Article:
California-based tubaist William Roper is among an elite few of virtuosi who are capable of extending their instruments range and capabilities to previously unvisited terrain. The artist is also known for his involvement with legendary new music/modern jazz icons Anthony Braxton and James Newton amid stints with other notables who generally alter or extend the tried and true into novel frameworks for improvisation/composition. With Juneteenth, his inaugural date as a leader, Roper injects his stunning technique into a series of pieces comprising elements of wit, whimsy and pathos.
Juneteenth denotes the date when the slaves of Eastern Texas were freed, yet as Roper cites in the liners: “Of the moment. Really, this is what the album is about: finding and expressing freedom(s) within the context of structures. Even in slavery people do this.” Thus, on pieces such as “The Perfect Construction of Decisive Moments", Roper and percussionist Joseph Mitchell render jazzy explorations via disparate harmonic statements, counterpoint and buoyantly executed melodies. On “Kagami Jishi,” Roper, the late pianist/modernist Glenn Horiuchi (playing shamisen here), Lillian Nakono (Horiuchi's aunt and shamisen expert), Francis Wong (flute), and Tom Kurai (taiko) meld far eastern modalities into quaintly exotic frameworks. By contrast, Roper injects pumping blues-based lines into motifs framed around barely detectable drum patterns, subliminal underlying currents, and simply stated beauty on “Lachrimae.” Recommended!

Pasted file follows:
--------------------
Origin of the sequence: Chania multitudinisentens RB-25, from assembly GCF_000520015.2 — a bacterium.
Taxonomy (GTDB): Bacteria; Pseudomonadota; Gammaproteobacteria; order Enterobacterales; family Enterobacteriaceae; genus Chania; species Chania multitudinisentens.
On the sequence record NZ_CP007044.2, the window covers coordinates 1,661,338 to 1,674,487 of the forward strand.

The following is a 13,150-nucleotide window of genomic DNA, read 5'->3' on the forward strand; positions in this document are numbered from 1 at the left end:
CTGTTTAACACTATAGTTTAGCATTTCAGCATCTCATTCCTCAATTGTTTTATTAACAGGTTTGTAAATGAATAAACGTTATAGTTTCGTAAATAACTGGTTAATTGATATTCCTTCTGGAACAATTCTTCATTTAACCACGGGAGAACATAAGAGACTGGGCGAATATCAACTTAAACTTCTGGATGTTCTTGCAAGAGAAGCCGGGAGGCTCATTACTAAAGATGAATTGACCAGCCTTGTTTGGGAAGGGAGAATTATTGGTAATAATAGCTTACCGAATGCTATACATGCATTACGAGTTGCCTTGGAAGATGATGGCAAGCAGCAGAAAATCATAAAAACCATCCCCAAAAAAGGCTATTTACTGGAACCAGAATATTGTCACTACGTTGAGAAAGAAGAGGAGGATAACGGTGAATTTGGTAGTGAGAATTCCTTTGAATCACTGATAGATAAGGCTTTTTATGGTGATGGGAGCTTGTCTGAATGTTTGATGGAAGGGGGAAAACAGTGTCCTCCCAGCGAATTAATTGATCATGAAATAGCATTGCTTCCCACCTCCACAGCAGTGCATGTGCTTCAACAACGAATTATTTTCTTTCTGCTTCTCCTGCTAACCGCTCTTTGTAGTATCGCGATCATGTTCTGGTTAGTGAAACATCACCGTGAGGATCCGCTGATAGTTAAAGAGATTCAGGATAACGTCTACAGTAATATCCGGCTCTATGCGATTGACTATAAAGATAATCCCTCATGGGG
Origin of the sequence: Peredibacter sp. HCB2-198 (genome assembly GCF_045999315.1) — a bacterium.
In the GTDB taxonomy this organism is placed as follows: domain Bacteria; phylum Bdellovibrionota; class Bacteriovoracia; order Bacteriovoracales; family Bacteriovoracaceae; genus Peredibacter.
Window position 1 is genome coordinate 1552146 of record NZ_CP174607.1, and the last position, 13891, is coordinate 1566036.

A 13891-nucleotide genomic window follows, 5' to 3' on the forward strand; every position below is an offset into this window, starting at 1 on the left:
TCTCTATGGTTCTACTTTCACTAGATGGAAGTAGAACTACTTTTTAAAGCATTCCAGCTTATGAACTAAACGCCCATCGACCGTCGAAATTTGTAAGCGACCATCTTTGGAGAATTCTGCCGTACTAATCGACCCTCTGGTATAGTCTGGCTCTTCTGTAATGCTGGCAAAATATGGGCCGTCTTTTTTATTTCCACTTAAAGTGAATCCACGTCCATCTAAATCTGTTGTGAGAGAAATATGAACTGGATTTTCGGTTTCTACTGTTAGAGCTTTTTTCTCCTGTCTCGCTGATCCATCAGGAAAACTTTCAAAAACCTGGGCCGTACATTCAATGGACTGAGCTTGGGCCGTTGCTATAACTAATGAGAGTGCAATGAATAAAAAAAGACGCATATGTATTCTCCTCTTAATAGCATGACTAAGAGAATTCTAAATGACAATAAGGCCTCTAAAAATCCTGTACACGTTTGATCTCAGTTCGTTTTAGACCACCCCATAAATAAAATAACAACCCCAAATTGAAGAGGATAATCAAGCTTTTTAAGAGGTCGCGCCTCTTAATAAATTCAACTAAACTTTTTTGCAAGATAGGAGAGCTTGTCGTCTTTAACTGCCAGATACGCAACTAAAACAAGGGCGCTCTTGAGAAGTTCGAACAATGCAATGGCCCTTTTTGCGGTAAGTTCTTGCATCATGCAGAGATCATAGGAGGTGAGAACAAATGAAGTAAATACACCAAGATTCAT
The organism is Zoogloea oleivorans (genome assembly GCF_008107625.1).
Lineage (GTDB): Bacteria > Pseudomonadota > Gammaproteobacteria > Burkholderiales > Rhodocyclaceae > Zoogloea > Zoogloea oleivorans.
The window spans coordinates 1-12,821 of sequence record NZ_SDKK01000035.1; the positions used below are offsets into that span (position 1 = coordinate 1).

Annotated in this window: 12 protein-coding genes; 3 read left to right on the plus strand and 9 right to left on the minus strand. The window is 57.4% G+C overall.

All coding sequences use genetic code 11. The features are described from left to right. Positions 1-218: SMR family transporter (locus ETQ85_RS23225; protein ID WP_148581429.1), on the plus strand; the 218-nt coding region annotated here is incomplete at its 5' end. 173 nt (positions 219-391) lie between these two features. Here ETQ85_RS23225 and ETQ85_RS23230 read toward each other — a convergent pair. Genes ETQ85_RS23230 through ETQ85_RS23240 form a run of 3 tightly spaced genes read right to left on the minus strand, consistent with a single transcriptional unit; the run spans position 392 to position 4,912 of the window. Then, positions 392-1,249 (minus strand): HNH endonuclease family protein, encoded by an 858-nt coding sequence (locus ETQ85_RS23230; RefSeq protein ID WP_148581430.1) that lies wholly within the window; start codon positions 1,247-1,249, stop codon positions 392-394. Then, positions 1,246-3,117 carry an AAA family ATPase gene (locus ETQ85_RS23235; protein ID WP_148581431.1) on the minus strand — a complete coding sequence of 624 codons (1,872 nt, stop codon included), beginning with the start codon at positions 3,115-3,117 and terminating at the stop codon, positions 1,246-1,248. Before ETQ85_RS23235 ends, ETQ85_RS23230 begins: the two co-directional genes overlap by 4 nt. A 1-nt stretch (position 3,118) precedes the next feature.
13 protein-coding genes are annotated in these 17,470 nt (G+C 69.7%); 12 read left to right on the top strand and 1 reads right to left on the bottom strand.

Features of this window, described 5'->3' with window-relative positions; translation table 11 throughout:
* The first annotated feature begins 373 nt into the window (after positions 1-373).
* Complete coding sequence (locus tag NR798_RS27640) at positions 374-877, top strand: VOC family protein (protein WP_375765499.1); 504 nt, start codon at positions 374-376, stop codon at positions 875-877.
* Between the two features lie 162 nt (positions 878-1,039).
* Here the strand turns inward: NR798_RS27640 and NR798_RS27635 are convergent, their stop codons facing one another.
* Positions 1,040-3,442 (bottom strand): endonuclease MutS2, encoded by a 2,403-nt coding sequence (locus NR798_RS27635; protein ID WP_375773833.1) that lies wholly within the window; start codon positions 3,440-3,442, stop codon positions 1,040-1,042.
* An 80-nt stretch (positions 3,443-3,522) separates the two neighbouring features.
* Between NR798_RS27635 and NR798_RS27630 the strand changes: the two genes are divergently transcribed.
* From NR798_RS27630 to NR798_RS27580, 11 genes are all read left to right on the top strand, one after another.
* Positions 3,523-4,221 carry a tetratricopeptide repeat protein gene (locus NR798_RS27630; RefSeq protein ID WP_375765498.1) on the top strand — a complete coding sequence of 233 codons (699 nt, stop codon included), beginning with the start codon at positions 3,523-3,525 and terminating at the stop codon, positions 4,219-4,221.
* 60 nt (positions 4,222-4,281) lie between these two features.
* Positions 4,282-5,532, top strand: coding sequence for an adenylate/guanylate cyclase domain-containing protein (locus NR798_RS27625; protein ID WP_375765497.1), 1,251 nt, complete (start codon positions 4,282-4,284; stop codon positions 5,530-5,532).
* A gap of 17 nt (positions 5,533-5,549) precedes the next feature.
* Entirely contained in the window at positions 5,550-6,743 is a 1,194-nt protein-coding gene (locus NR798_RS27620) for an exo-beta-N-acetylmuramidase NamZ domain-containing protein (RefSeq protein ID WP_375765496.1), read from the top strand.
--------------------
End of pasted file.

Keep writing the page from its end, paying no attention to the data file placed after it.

I was first exposed to jazz by my father, who was a rabid fan when he was younger, in the early to mid 1950's. We lived in NYC and he was a regular at places like the Village Vanguard and Birdland. One of his favorite stories involved meeting Charlie Parker and Miles on 52nd St
I was first exposed to jazz by my father, who was a rabid fan when he was younger, in the early to mid 1950's. We lived in NYC and he was a regular at places like the Village Vanguard and Birdland. One of his favorite stories involved meeting Charlie Parker and Miles on 52nd St. Needless to say, Jazz and Blues were always on the stereo in our home. I was steeped in these exciting sounds, and they make up some of my earliest memories.